The New H. Moser & Cie. Endeavour Small Seconds Total Eclipse × The Armoury Just Blew My Mind
The geniuses at H. Moser & Cie. are the masters of fumé dial art, and the Endeavour series is the perfect canvas. As the most traditionally styled case from Edouard Meylan and his artisan team, it is used to full effect. What better frame for a dégradé piece of circular art than a conservative, flawlessly polished case. The H. Moser & Cie. Endeavour Small Seconds Total Eclipse × The Armoury is perhaps the strongest Endeavour, yet its dial is colorless.
For me personally, the Endeavour Centre Seconds and Small Seconds have always had an allure. But at between 40 and 42mm, they felt large. Now, that is not due to their diameter, per se. But when the narrow bezel drops down with smooth perfection and the dial is spare in detail, a watch wears larger. And yes, my wrists are on the scrawny side. Then again, this might just be an excuse for not taking the step of selling half my collection to buy one — a tempting prospect. Seriously though, deep and colorful dials draw me to them like Gollum to The Ring. But here, on the new Endeavour Small Seconds Total Eclipse, the dial is hypnotic in its absence.
H. Moser Endeavour Small Seconds Total Eclipse × The Armoury
As this dial is anything but colorful, you might find me contradictory. But I am inexplicably drawn to the Endeavour Small Seconds Total Eclipse × The Armoury by its black-hole dial. I am just as enamored as I was with the luscious green dégradé dial of the Streamliner and the cherry pop of the Mad Red Pioneer. But why? And what makes this so different? What looks like a dark void in the photos is Vantablack, my friend. It’s the darkest of the dark, the deepest abyss of black known to man, and it is infinitely fascinating.
The mysterious darkness of Vantablack
Vantablack is to thank for the black abyss of a dial. Here’s the tech description of the material from Wikipedia:
“Vantablack is a brand name for a class of super-black coatings with total hemispherical reflectances (THR) below 1.5% in the visible spectrum. The original Vantablack coating was grown from a chemical vapor deposition process (CVD) developed by Surrey NanoSystems in the United Kingdom. It is one of the darkest coatings known, absorbing up to 99.965% of visible light. The coatings are unique in that they are not only super-black but that they retain uniform light absorption from almost all viewing angles. Original CVD Vantablack is no longer manufactured for commercial applications as it has been superseded by Vantablack spray coatings that offer similar optical performance in key parts of the electromagnetic spectrum.”
The effect here takes the form of floating hour, minute and seconds hands within a star-less deep space of infinite darkness.
A small jewel
This new H. Moser & Cie Endeavour Small Seconds actually does take its inspiration from space, and indeed, the darkness of a total solar eclipse. Designed in partnership with the sartorial mastermind Mark Cho of The Armoury, this 56-piece limited edition is a small jewel. I sense Mark Cho’s love of small wristwear (my man!) shining through here. Utilizing the caliber HMC 327, the smallest hand-wound movement from the H. Moser ateliers, this watch is an understated 38mm in diameter and a mere 9.9mm thick. The details of the dial, though minimalistic in nature, give this Endeavour Small Seconds its striking presence. For the 56 customers, two versions are available, set apart by the rehaut, indices, and hands. Your choice is between the richness of red gold or polished steel, with 28 pieces in each execution. This is also the first time we see the classic elegance of Breguet hands on the dial of an Endeavour.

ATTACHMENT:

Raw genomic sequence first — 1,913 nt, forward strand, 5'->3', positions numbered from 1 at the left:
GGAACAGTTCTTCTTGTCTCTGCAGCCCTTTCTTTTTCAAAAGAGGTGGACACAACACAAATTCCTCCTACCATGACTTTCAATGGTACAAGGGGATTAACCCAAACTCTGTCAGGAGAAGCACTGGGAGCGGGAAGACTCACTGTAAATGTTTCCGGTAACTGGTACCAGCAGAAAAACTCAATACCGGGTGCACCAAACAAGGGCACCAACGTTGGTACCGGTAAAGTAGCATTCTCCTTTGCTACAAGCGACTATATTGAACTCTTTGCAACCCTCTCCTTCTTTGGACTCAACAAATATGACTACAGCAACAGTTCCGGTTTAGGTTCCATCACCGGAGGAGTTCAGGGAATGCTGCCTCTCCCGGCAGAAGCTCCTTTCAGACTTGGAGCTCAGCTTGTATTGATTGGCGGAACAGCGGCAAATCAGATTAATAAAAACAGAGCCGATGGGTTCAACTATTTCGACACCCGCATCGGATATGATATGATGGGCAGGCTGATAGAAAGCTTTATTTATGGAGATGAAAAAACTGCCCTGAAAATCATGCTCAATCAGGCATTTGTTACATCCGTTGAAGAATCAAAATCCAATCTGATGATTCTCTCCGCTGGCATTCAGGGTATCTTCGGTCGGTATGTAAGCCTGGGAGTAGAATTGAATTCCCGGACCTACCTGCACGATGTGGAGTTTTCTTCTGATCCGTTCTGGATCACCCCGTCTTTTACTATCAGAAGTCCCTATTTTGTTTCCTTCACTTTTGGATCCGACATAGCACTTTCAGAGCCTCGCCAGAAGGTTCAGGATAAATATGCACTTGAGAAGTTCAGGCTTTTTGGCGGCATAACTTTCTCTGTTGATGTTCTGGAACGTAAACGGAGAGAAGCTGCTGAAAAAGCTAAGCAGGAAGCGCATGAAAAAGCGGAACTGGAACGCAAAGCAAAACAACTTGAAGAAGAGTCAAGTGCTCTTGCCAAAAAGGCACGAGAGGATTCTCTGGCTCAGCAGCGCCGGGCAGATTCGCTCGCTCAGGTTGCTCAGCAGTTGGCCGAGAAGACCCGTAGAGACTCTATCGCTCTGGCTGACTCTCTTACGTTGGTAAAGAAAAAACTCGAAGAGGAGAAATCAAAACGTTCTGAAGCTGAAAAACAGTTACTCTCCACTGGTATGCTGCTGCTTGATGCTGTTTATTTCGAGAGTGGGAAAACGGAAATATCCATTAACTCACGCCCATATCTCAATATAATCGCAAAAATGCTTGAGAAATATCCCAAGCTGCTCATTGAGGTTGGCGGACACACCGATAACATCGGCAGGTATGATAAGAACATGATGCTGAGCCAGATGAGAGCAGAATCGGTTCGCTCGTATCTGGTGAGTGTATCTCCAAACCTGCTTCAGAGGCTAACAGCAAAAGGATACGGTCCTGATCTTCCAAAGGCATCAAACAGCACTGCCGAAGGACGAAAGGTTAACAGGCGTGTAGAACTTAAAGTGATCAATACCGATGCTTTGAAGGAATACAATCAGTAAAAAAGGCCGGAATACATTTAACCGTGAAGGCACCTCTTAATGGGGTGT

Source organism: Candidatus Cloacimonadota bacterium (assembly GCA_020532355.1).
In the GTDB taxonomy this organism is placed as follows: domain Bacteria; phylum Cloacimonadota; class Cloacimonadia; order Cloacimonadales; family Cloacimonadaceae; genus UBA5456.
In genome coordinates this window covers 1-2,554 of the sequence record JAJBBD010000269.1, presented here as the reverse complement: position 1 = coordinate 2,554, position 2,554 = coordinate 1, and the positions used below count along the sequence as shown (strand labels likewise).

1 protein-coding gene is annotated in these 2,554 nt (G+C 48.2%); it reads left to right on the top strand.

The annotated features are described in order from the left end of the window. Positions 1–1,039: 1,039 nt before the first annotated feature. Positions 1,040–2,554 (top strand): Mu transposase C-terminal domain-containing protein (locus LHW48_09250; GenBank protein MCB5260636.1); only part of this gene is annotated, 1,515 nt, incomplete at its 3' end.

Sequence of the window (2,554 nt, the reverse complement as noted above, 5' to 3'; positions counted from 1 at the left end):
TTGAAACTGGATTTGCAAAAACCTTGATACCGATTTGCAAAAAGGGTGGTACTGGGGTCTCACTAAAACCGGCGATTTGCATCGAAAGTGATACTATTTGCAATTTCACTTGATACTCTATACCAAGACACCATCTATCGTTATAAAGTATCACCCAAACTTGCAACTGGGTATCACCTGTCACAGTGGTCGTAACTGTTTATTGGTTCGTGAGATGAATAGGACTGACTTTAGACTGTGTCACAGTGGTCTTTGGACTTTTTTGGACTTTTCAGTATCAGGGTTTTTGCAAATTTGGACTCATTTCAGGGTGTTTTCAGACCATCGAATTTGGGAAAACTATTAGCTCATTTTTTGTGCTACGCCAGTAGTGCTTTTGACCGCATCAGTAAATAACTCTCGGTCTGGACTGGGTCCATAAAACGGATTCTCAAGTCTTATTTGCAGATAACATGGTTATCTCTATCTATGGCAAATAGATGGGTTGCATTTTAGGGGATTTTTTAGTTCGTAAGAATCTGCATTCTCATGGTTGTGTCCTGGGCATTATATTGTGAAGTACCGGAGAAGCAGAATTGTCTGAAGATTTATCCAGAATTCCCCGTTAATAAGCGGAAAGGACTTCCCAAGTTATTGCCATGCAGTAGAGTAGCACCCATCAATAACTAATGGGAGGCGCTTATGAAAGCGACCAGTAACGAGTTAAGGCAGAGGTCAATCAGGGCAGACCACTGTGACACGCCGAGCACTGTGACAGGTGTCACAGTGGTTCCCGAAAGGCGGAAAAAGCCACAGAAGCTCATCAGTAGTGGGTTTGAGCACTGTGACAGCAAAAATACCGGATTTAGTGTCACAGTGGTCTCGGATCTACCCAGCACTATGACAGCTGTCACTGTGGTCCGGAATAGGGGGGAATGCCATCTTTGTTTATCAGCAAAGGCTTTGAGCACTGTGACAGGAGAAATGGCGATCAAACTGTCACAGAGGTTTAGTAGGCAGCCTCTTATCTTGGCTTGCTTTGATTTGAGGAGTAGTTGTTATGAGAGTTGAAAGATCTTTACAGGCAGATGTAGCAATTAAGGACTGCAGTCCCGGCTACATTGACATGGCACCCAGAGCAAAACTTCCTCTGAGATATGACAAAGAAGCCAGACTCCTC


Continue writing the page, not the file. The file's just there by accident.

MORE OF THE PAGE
A dial to die for
What really strikes me is the profound effect that such a minimal and bare dial can have. The polished rehaut frames the dial beautifully, and the dot indices are like tiny stars around the circumference. I enjoy the traditional touch of Breguet hands, with the minute hand kissing a star-like dot every five minutes. The seconds hand at 6 o’clock merely floats in space. As if captured by its own axis, it’s the only visible sign of life within the darkness. A dressy watch this certainly is, and a testament to the combined depth of style knowledge in this unexpected partnership. My favorite of the two might be the slightly flashier version; the red gold accents create a warm aura of elegance in the dark abyss of the Vantablack dial.
Pricing and availability
This Endeavour Small Seconds Total Eclipse model will be available in The Armoury stores in New York and Hong Kong. You can also find it on the e-commerce platforms for The Armoury and H. Moser & Cie. The retail price is $25,900.
I do feel drawn to this darkness. Is this a minimalist space dream come true? Or does the darkness confuse your senses enough to forget time itself? Let us know your thoughts on the H. Moser & Cie. Endeavour Small Seconds Total Eclipse × The Armoury in the comments.
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